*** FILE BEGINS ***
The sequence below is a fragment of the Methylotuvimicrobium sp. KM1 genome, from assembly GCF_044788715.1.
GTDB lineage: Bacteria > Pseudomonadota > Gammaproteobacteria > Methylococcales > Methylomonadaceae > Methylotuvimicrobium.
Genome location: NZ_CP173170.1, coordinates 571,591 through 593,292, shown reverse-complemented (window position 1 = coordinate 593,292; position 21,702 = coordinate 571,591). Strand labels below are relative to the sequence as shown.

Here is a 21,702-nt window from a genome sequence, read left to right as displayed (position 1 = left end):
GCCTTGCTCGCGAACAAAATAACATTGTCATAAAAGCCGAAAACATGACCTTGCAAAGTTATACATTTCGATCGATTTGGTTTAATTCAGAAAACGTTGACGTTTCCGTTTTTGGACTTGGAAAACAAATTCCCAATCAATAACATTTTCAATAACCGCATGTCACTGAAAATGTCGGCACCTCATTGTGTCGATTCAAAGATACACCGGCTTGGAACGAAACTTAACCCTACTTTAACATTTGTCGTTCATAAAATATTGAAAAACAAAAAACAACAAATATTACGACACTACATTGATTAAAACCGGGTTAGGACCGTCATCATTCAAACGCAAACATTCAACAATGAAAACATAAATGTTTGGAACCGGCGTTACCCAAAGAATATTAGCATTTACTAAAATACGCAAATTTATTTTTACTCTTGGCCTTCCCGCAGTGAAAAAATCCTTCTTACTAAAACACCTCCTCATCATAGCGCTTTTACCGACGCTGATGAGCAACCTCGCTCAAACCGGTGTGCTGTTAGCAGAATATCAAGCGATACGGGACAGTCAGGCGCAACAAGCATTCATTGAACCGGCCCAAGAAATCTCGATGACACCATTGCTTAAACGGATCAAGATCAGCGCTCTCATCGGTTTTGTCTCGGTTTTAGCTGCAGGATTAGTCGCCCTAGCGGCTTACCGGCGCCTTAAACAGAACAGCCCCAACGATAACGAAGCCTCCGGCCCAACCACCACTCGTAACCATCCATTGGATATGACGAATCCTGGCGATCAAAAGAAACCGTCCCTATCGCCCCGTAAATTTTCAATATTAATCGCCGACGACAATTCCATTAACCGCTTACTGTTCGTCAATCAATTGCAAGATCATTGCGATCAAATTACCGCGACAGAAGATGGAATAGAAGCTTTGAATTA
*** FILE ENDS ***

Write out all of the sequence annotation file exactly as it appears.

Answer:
The sequence below is a fragment of the Methylotuvimicrobium sp. KM1 genome, from assembly GCF_044788715.1.
GTDB lineage: Bacteria > Pseudomonadota > Gammaproteobacteria > Methylococcales > Methylomonadaceae > Methylotuvimicrobium.
Genome location: NZ_CP173170.1, coordinates 571,591 through 593,292, shown reverse-complemented (window position 1 = coordinate 593,292; position 21,702 = coordinate 571,591). Strand labels below are relative to the sequence as shown.

Here is a 21,702-nt window from a genome sequence, read left to right as displayed (position 1 = left end):
GCCTTGCTCGCGAACAAAATAACATTGTCATAAAAGCCGAAAACATGACCTTGCAAAGTTATACATTTCGATCGATTTGGTTTAATTCAGAAAACGTTGACGTTTCCGTTTTTGGACTTGGAAAACAAATTCCCAATCAATAACATTTTCAATAACCGCATGTCACTGAAAATGTCGGCACCTCATTGTGTCGATTCAAAGATACACCGGCTTGGAACGAAACTTAACCCTACTTTAACATTTGTCGTTCATAAAATATTGAAAAACAAAAAACAACAAATATTACGACACTACATTGATTAAAACCGGGTTAGGACCGTCATCATTCAAACGCAAACATTCAACAATGAAAACATAAATGTTTGGAACCGGCGTTACCCAAAGAATATTAGCATTTACTAAAATACGCAAATTTATTTTTACTCTTGGCCTTCCCGCAGTGAAAAAATCCTTCTTACTAAAACACCTCCTCATCATAGCGCTTTTACCGACGCTGATGAGCAACCTCGCTCAAACCGGTGTGCTGTTAGCAGAATATCAAGCGATACGGGACAGTCAGGCGCAACAAGCATTCATTGAACCGGCCCAAGAAATCTCGATGACACCATTGCTTAAACGGATCAAGATCAGCGCTCTCATCGGTTTTGTCTCGGTTTTAGCTGCAGGATTAGTCGCCCTAGCGGCTTACCGGCGCCTTAAACAGAACAGCCCCAACGATAACGAAGCCTCCGGCCCAACCACCACTCGTAACCATCCATTGGATATGACGAATCCTGGCGATCAAAAGAAACCGTCCCTATCGCCCCGTAAATTTTCAATATTAATCGCCGACGACAATTCCATTAACCGCTTACTGTTCGTCAATCAATTGCAAGATCATTGCGATCAAATTACCGCGACAGAAGATGGAATAGAAGCTTTGAATTA